Now, he talks about the Shadowland. “It’s just a name I have for the place where the stories come from,” he explains. “I got this idea that I could see this place, and I was playing the part of the storyteller … and as this picture because clearer, the music started to come to me. Then I got real serious about writing the songs.”
‘Somewhere Down the Crazy River’ is a Chandler-esque fable about coming-of-age inspired by Robertson’s first visit to the Mississippi Delta as a 16-year-old. ‘Broken Arrow’, the album’s most effecting moment, is an earthy love song that relates to his Indian upbringing. ‘Fallen Angel’, the celestial opening track with Gabriel’s ethereal vocal, started out as a song about good and evil.
But as the prayer-like quality of ‘Fallen Angel’ evolved, so too it emerged to Robertson that he was writing about Richard Manuel, the Band’s tortured pianist with the huge heart and heavenly voice (‘I Shall Be Released,’ ‘Whispering Pines’) who hanged himself in 1986.
“I had this mood going in it, this heartbeat and crying vocal sound, and it was a little reminiscent of things Richard would do,” Robertson says. “It became more and more personal, and very apparent that I was writing the song for Richard. It made me feel good that I could do this, but it was hard – sometimes I’d be fine working on it, sometimes it tore me apart.”
Another constant thread through Robertson’s work has been his Biblical references: the frontier evangelism of ‘Caledonia Mission’ and ‘To Kingdom Come,’ the Faustian walking-with-the-Devil of ‘The Weight’ and soul-selling fo ‘Daniel and the Sacred Harp’. The religious imagery continues on Robbie Robertson:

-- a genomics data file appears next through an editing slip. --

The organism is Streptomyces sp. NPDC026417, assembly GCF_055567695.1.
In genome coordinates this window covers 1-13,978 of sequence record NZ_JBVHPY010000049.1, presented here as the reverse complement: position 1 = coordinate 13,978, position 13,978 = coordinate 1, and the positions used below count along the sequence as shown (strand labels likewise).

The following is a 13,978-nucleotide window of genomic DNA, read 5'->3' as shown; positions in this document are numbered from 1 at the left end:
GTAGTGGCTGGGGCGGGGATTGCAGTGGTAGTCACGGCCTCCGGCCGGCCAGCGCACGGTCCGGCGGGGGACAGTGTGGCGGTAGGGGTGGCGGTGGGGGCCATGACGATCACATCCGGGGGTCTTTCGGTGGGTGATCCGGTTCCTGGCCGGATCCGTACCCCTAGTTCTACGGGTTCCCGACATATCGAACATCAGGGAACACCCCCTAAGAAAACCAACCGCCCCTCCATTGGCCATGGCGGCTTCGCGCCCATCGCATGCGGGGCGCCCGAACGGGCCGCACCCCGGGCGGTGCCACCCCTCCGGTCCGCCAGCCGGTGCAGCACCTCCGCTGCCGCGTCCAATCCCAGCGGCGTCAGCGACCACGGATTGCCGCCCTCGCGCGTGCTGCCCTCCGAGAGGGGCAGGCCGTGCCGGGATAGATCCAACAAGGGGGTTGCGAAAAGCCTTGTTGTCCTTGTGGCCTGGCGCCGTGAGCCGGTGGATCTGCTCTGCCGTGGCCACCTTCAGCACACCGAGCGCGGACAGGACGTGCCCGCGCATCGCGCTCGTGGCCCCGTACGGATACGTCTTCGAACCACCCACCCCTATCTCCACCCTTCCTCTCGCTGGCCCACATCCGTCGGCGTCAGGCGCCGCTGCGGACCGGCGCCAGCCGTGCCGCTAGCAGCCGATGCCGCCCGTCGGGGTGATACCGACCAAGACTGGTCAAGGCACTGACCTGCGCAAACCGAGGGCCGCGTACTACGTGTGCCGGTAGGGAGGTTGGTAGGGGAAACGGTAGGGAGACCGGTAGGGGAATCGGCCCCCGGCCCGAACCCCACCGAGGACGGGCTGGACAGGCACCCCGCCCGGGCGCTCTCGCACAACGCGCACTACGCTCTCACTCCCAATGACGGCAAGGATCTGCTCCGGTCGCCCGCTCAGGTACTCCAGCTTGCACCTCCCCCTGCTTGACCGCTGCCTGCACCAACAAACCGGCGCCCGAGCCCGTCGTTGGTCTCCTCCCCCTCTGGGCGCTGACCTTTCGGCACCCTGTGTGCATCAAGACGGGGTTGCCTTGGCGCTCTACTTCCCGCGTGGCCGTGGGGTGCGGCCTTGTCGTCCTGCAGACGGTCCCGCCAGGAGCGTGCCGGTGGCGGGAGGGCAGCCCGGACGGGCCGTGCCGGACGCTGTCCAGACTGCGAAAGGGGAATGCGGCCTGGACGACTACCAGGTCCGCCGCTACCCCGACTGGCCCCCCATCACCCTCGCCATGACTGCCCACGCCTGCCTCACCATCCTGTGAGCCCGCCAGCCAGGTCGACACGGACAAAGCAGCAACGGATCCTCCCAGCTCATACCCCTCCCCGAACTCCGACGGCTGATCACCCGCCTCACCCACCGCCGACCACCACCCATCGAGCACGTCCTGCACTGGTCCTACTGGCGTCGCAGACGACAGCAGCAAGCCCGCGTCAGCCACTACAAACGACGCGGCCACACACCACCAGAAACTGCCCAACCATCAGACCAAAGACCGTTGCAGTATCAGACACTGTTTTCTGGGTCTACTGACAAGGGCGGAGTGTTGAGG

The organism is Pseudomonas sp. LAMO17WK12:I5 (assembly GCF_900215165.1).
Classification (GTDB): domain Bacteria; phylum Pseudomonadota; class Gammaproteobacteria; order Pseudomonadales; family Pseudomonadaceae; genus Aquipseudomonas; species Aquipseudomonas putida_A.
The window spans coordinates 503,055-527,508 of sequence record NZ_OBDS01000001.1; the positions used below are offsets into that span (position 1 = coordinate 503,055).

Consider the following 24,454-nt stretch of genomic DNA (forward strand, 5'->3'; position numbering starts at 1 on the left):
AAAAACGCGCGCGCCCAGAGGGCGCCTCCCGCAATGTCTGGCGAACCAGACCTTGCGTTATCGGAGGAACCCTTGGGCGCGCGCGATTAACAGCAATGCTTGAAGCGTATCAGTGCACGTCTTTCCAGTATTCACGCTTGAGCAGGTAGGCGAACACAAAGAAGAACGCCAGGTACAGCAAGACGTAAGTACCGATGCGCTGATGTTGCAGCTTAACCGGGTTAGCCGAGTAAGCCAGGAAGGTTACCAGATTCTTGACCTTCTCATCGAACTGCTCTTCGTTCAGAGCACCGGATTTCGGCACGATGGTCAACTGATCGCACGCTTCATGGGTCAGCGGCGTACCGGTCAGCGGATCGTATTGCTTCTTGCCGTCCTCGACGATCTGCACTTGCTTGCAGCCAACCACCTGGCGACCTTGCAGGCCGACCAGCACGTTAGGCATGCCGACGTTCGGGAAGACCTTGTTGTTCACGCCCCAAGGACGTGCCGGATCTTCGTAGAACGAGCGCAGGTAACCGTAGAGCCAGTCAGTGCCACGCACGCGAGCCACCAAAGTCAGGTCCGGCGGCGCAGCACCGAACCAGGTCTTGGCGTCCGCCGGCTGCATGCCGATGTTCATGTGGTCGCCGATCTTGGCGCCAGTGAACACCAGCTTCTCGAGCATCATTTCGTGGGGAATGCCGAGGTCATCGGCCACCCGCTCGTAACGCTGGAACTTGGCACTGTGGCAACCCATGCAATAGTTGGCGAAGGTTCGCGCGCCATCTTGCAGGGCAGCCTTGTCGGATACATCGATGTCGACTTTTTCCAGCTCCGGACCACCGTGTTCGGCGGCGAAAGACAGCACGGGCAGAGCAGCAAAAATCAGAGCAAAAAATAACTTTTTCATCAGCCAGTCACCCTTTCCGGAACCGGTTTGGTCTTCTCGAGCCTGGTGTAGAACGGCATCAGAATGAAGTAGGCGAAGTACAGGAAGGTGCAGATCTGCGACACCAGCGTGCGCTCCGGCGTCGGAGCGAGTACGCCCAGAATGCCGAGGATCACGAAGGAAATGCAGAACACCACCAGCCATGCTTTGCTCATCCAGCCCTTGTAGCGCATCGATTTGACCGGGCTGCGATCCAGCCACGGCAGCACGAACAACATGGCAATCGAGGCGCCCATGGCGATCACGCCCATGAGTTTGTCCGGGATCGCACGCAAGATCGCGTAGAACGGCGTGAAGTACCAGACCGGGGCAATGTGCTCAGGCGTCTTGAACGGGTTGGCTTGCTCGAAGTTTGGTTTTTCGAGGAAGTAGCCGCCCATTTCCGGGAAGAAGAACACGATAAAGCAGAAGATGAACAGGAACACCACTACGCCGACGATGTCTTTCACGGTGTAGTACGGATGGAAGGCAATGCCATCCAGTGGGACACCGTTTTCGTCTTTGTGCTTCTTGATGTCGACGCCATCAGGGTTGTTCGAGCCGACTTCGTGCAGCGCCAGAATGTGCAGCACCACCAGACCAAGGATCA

“The Bible is such a wonderful book, full of great stories,” he says. “It’s very well written – a great resource. I’ve always been a sucker for that stuff, and always will.”
What of the 80s’ puritans, taking the name of the Bible in vain? “I never think about them. They’re clowns.”
During his decade-long hibernation, Robertson dabbled with the film world. The success of The Last Waltz – Martin Scorsese’s film of the farewell show that is the concert movie by which all others are judged – led to several other projects. In Carny Robertson indulged his love of the travelling carnival world, producing, writing, scoring and acting. As a child, he worked in a carnival, and indeed his language is still dotted with the hustler’s colourful jargon.
But that was his only acting role; soundtracks for Scorsese’s Raging Bull, King of Comedy and The Colour of Money followed. Even before The Last Waltz Scorsese knew the Band’s work intimately; afterwards, he and Robertson became firm friends. (They are pictured here at the time of King of Comedy.)
“I thought it was fantastic the way [Scorsese] used music in his movies. It runs right through his work, the film Elvis on Tour he did, Woodstock he edited, then Mean Streets and Taxi Driver. That’s why I asked him to do The Last Waltz – I felt this guy really knows, he understands what music is all about.”
Robertson expresses some ambivalence to music videos, disliking the artificiality of directors such as George Miller (Mad Max, The Witches of Eastwick) in favour of a more realistic approach. (His favourite music film is the classic The Girl Can’t Help It; his favourite score, Alex North’s for A Streetcar Named Desire.)